OSU, first responders team up for COVID-19 study


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COLUMBUS (WCMH) — A team of doctors and researchers from The Ohio State University College of Medicine and The Ohio State University Wexner Medical Center are in the early stages of a long-term study into the impact of COVID-19 on first responders.

The five-year study is being funded by a $10 million grant from the National Cancer Institute in the National Institutes of Health.

The grant will pay for the Center for Serological Testing to Improve Outcomes from Pandemic COVID-19 (STOP-COVID) at Ohio State. 

“The Center to STOP-COVID will address some of the biggest questions in the field, such as ‘Can people be re-infected with COVID-19 once positive? Why are some people more at risk for being infected and symptomatic? Does infection with closely related viruses provide immunity or worsen COVID-19 disease outcomes?’ This whole scientific platform is based directly on the data our researchers collected during the earliest days of the pandemic, in March and early April,” said Peter Mohler, chief scientific officer for Ohio State Wexner Medical Center and vice dean for research for the Ohio State College of Medicine.

Researchers plan to follow approximately 2,000 participants over the five-year period, some of whom have tested positive for COVID-19 and others who have not. They also plan on enrolling family members who live in the same households as first responders in the study.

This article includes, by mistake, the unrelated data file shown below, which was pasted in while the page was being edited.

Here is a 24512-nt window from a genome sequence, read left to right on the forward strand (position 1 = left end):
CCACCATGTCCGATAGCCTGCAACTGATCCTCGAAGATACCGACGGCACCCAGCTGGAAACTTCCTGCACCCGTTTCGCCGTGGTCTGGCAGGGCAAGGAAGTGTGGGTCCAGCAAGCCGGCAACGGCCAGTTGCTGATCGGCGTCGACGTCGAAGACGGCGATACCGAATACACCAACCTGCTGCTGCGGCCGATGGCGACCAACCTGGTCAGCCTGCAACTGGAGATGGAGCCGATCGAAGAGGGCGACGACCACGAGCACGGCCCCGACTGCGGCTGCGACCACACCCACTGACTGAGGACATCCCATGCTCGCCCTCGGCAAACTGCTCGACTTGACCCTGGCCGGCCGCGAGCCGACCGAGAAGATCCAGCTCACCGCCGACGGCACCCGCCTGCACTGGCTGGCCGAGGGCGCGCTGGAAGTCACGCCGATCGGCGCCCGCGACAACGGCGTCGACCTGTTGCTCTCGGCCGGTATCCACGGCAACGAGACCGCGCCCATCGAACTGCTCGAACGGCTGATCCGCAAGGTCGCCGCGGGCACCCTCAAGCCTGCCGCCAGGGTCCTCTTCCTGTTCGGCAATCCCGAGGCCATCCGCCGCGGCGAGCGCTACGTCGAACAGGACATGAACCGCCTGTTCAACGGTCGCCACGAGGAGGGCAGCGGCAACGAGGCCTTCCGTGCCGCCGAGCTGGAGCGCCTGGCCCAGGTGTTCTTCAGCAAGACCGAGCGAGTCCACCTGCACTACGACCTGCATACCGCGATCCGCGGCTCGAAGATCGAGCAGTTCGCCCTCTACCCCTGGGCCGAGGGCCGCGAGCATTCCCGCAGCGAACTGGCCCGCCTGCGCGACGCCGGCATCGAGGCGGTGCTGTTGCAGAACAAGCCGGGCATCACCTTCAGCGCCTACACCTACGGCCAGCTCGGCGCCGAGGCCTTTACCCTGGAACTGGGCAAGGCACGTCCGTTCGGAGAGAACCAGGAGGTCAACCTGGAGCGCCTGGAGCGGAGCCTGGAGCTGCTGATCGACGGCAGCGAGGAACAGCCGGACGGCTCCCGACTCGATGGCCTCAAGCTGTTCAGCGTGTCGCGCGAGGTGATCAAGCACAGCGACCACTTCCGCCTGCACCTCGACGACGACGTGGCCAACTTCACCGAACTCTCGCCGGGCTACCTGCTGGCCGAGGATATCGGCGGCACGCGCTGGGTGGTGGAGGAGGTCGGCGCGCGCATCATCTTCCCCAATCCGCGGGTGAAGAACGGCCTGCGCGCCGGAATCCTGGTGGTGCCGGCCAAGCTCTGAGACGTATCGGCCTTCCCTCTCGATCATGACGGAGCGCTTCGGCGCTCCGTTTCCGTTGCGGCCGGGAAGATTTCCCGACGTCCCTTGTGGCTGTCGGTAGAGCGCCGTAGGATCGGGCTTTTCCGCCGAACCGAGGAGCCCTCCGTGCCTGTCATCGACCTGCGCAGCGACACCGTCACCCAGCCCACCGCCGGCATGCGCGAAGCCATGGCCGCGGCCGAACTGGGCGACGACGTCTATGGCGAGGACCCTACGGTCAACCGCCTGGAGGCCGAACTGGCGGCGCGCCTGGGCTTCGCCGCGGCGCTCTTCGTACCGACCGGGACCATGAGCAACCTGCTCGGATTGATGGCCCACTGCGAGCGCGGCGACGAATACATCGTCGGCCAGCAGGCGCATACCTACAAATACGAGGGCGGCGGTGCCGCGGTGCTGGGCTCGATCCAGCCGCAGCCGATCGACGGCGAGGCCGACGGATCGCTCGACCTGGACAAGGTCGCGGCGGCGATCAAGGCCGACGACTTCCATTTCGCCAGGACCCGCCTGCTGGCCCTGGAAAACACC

“That allows us to address really important questions about how the virus is transmitted, how that might relate to household practices, [and] how it’s transmitted not just from symptomatic individuals, but also asymptomatic individuals,” said Dr. Eugene Oltz, chair of the Department of Microbial Infection and Immunity at OSU’s College of Medicine. “It will also allow us to look at factors that contribute to protection, immunity from the virus, as well as factors that contribute to disease severity.”

Oltz said the team of researchers is focusing on first responders and their families because those individuals are at high risk for exposure to COVID-19, but he said their findings will benefit the greater population.

“It will guide best practices for vaccine development, for mitigation practices [and] for protective practices,” he said. “It will answer basic questions about whether, if you are exposed to coronavirus, are you protected, and if so, for how long.”

The Center for STOP-COVID has partnered with the Columbus Division of Police and the Columbus Division of Fire to complete this research.

Oltz said the first steps of the research will include enrolling first responders in the program. He expects to first samples to be collected within the next month or so.

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